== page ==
School 7-11 committees get more time
After listening to the 7-11 committees’ pleas for additional time, the school board extended its deadlines. The committees now have until April 20 to submit their budgetary recommendations to the school district. The recommendations will then be presented in a board workshop May 2.
During the board’s March 8 meeting, committee representatives said they needed more time because they didn’t have all of the information necessary to make informed recommendations.
School board trustee Bret Cook said, “I’m disappointed that the committees don’t have the information that they requested 30 days ago. Every single community feels like they haven’t gotten the answers.”
There were also complaints that some of the information distributed by the district office seemed contradictory or biased.
Yvonne Casalunovo Braddick cited several questions that are addressed on the school district office website and said, “The answers don’t match.”
Each of the committees requested an independent analysis of the district’s finances, specifically asking that FCMAT, the state’s Fiscal Crisis and Management Assistance Team, perform the service. Superintendent Glenn Harris said he would try to obtain their services as soon as possible, but worried that it could be a while before they would be available as many districts are seeking help at this time. Harris said that if help is available, it would take about a week of research in the district and then from six to eight weeks for an analysis to be prepared. In this case, the information wouldn’t be available until after the committees’ new extended deadlines.
In the event that FCMAT is not available in a timely manner, the committees requested that School Services of California be asked to do the work. School board member Bob Tuerck said he had “faith in our numbers, but in effort of transparency” he thought it was important to have an independent agency validate them.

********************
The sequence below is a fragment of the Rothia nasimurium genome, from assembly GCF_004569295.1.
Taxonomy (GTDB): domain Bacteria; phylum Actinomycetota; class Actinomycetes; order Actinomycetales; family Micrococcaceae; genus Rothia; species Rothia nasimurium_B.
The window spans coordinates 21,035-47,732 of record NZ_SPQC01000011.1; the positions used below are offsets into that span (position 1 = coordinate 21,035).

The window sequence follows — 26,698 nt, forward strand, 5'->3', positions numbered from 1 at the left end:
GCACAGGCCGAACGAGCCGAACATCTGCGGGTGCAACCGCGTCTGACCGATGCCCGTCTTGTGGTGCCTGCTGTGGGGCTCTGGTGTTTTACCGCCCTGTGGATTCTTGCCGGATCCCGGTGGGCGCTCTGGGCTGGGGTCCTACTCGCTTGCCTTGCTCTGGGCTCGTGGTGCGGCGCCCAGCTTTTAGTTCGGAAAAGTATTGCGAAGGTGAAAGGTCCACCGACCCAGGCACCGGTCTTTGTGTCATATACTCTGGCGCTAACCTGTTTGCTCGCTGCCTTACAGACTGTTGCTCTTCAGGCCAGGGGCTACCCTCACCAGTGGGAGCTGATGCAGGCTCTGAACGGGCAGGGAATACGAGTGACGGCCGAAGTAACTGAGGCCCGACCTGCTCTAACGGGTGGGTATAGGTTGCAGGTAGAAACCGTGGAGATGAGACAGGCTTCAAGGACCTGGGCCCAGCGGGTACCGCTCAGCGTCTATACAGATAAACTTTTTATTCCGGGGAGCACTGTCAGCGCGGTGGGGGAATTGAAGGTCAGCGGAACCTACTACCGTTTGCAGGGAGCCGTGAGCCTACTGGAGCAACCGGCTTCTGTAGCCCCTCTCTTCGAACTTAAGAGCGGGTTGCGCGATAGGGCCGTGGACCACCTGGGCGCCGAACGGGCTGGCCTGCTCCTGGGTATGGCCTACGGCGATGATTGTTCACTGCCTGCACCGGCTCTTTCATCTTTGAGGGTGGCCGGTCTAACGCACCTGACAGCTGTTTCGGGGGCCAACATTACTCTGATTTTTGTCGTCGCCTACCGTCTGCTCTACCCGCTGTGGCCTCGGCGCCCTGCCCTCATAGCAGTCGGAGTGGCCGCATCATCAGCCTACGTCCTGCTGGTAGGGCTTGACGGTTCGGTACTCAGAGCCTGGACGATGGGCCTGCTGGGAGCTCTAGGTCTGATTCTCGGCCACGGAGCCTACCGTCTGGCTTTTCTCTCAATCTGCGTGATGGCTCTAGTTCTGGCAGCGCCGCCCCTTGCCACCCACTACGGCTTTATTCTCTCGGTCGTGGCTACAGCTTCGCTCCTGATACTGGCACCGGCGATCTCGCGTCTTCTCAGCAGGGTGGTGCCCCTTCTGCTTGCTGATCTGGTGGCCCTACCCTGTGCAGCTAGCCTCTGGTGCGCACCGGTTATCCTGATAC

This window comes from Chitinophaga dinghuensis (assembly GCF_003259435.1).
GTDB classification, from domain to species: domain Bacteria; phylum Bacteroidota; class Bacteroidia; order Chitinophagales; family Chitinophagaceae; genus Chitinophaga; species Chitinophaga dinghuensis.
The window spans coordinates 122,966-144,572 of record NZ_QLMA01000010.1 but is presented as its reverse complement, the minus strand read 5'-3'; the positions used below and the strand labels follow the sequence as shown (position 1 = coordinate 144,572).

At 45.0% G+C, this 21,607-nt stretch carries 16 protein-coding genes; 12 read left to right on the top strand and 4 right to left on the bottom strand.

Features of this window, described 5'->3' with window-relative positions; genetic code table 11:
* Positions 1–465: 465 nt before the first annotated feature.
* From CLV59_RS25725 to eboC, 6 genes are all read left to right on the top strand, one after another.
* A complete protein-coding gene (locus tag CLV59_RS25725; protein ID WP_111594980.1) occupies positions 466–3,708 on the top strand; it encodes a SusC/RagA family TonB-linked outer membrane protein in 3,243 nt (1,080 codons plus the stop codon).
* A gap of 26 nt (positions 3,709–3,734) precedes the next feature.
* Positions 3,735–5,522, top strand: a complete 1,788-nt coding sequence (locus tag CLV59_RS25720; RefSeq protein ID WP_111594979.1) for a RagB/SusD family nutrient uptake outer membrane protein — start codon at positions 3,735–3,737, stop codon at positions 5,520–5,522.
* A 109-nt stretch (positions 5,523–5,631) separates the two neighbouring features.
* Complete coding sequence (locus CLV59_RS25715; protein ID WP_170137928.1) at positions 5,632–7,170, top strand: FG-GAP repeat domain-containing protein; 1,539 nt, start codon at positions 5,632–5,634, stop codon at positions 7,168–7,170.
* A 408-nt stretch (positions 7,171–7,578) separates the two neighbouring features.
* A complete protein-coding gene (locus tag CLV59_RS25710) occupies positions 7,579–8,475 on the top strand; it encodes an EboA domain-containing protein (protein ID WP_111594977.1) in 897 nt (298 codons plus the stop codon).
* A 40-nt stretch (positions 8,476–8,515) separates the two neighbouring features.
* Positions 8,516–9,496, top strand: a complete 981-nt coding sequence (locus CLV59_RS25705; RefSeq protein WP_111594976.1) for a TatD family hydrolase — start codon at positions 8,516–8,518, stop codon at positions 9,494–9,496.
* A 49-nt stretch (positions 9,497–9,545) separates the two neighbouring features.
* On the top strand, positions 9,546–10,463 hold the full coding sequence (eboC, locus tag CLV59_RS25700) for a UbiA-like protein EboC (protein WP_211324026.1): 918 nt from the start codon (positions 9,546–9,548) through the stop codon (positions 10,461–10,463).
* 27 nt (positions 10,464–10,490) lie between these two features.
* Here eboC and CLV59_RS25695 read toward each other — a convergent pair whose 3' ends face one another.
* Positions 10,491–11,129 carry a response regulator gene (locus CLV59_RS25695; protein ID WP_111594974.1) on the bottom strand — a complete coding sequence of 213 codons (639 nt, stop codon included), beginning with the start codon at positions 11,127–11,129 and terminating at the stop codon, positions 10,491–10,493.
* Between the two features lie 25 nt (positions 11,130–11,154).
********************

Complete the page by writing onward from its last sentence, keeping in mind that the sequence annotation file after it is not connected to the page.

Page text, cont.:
Each of the 7-11 committees shared their individual reports to the board, but with the exception of Portola, made it clear that their recommendations would be further refined with more information. Shelley Callahan, representing the Portola 7-11 committee, said, “We are fortunate to have time before us,” and explained that Portola had already been through the school closure process when it closed Feather River Middle School. The Portola 7-11 committee still listed many cost-saving measures and Callahan said that they tried to “think out of the box” as well.
While each of the committees made individual recommendations that have been previously reported, Centella Tucker, of the Greenville 7-11 committee, read a report to the board that focused on the areas of agreement between all four committees.
“We declare that pride in community and pride in quality of education are not opposite choices,” she told the school board and audience members. She went on to say that the children in each of the four communities would be best served with K-12 educational programs in their own towns.
In addition to asking for more time and an independent review of district finances, the committees want the formation of a long-term advisory committee — an austerity committee — to advise the board on “sensible” financial cuts. They also asked that the district’s reserves be used to tide the district over while long-term solutions to the budget problems are found.
Committee representatives also pledged to support each other as they moved forward. Dwight Pierson, chairman of the Quincy 7-11 committee, said, “We are talking; we are mending fences. We are becoming neighbors again.”
The board workshop that will entertain the committees’ final recommendations is scheduled for 4:30 p.m. Wednesday, May 2, in the Quincy Elementary School cafeteria. The board plans to take action on those recommendations during its regularly scheduled May 9 meeting at Chester Elementary School.